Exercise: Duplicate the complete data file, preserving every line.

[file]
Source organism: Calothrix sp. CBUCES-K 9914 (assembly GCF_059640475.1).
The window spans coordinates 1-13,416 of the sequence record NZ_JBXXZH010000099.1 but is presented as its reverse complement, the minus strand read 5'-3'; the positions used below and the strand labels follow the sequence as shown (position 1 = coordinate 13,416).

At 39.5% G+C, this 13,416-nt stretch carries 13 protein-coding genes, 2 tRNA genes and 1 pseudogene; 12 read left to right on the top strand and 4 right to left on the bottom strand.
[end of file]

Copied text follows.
Source organism: Calothrix sp. CBUCES-K 9914 (assembly GCF_059640475.1).
The window spans coordinates 1-13,416 of the sequence record NZ_JBXXZH010000099.1 but is presented as its reverse complement, the minus strand read 5'-3'; the positions used below and the strand labels follow the sequence as shown (position 1 = coordinate 13,416).

At 39.5% G+C, this 13,416-nt stretch carries 13 protein-coding genes, 2 tRNA genes and 1 pseudogene; 12 read left to right on the top strand and 4 right to left on the bottom strand.